This pisses a lot of people off, but I haven't changed much and certainly not anything essential in all the years I have been teaching. TCMA is and has always been about mixing striking and grappling and has always been a fighting art. The stuff I dropped like uniforms and forms practice is in reality superficial.

I also think that my TCMA base is the reason that my people do so well. We use traditional fighting theory and strategy in every sport we compete in. When we fight in a Muay Thai match, sure we are kicking, and punching and kneeing, but our strategy is very different and most of the time that throws off our opponents completely.

I've had some guys who have done pro MMA in my gym, and I guess they pretty much thought a San Shou class was going to be just a mix of Muay Thai with some wrestling. They are always surprised to find out how differently we do things from the boxing coaches, Muay Thai Kru and wrestling coaches that they have worked with in other places

Did that answer your qeustion?

Yes, thanks for your frank answers.

"In the past, "kung fu" brought nut jobs who wanted to learn the secret weasal death touch and sacred chi blast. And no one with a good boxing, Muay Thai or wrestling background would come in, thinking we'd have them do the single legged crane flying high technique (insert sarcasm here)."

My Lord did you hit the nail on the head with that one.

But dont you think that learning TCMA the "old way" also has some value? For example, while it may be more effective to develop leg strength in the gym with weights, isnt there some some value other than gaining muscle mass by learning the traditional exercices?

BTW, I am in 100% agreement that too many in the CMA world do not bother teaching anybody to fight anymore. This bothers me the most when I know for a fact that the sifu can fight, but chooses not to make his students learn to fight, I think because it scares to many of the off.

TCMA training is not only un-scientific and out dated, it is grossly ineffective. As I said, my teacher COULD fight, he was a dangerous guy. He made a name for himself at 67 when 3 guys with knives attacked him on 42nd street here in NYC, he hospitolized all three and the Daily News ran a feature on it. In his 70's he was attacked by a bunch of guys on the subway and also disposed of them in some horrible ways, threw one onto the tracks. I personally watched him drop a guy trained in Muay Thai with a single punch. Too bad of the 5000 or so students he had in North America, about five of them can fight!No crap, FIVE, the rest are so worthless it is embarassing. A whole long list of "masters" in the tri-state area who all can't punch their way out of a wet paper bag.Do stances build up leg strength? A lot of TCMA people think so, I really think you are better off building leg strenght by KICKING STUFF and doing Wrestling (Indian) squats which replicate functional range of movement (ie lifting someone to throw them). Stances were originally designed to, now see if you follow me, make students LEAVE to "weed out" the "unworthy ones" so to speak. And TCMA instructors wonder why their students seem to leave :)Stances are also an ass backward way of teaching base and rooting. There are MUCH BETTER ways than these "traditional" methods.Of all the traditional methods that I can think of that aren't ass backward and actually work, you do them in a San Shou program. We just cut out the crap, really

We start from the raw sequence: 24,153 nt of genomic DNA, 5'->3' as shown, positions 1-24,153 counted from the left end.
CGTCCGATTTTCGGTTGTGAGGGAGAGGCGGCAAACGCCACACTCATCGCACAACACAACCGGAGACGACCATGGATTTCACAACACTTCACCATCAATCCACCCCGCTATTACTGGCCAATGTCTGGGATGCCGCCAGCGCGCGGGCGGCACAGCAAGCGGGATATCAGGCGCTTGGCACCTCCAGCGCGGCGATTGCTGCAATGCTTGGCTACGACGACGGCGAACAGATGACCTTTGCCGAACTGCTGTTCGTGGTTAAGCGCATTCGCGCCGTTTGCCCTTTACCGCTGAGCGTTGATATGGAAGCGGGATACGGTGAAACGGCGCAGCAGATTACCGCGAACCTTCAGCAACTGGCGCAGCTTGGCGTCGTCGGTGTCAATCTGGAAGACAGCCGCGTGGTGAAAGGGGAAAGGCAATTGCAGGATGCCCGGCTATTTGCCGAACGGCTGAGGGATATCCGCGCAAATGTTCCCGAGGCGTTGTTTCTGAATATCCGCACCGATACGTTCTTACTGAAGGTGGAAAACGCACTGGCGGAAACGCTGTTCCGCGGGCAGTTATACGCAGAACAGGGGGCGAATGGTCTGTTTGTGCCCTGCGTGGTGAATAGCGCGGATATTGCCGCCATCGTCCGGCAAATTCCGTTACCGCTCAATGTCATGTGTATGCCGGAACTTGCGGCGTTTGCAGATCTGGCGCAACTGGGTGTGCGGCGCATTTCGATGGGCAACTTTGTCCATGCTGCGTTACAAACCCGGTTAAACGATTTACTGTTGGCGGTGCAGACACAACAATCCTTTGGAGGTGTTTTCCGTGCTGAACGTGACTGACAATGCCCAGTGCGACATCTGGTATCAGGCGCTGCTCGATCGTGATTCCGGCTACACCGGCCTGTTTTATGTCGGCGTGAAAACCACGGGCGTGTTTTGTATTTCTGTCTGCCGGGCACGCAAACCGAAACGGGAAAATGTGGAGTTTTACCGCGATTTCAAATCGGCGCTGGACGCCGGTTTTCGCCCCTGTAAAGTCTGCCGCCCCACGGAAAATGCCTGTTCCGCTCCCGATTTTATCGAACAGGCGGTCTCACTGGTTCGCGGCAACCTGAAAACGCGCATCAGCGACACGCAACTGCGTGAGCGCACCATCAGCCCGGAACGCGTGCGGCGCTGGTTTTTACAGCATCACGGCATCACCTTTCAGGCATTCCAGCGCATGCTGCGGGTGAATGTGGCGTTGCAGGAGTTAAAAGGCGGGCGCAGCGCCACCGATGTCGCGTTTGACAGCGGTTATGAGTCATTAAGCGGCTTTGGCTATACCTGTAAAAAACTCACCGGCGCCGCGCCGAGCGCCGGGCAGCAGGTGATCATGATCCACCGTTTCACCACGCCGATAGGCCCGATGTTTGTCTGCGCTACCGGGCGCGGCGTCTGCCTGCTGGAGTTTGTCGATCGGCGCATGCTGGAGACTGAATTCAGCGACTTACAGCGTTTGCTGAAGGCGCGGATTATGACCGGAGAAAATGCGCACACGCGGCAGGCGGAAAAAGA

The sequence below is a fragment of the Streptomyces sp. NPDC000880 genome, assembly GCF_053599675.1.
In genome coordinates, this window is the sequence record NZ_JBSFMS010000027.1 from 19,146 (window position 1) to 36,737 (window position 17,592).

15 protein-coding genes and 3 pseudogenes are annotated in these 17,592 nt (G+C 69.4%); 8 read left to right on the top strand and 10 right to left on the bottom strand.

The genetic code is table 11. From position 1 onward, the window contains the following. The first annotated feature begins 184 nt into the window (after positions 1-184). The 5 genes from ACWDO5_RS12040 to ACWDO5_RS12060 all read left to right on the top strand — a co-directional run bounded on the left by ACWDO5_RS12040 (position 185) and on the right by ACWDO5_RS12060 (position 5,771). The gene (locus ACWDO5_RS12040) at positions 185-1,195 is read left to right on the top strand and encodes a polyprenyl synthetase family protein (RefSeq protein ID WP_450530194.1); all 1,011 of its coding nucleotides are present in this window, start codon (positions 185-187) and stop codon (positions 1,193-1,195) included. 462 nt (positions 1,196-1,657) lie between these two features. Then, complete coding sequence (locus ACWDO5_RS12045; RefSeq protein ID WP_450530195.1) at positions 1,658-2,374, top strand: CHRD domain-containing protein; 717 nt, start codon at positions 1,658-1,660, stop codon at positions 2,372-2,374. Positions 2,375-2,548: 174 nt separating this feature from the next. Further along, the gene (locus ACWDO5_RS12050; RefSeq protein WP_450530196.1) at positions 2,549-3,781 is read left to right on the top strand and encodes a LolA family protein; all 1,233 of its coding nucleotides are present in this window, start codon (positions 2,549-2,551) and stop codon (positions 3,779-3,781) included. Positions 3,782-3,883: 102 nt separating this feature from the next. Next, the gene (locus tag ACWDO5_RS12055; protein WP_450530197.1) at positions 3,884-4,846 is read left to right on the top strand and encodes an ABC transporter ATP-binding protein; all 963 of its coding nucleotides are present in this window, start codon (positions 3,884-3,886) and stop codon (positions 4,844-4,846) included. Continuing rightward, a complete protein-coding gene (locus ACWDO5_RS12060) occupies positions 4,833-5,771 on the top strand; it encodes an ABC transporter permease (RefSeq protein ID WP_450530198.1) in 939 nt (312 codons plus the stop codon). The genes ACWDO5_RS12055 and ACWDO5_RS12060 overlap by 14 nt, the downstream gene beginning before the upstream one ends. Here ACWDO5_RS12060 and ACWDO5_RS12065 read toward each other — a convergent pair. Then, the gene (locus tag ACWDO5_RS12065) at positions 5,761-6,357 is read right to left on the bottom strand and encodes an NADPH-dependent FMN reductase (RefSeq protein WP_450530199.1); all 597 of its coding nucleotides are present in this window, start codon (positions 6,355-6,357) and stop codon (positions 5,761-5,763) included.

what' s his name?

I think your statement about "weeding out" students with stances is interesting. I think most TCMA instuctors now go out of their way not to "weed out" any students, be it with 5 minute horse stances or *gasp* making them fight.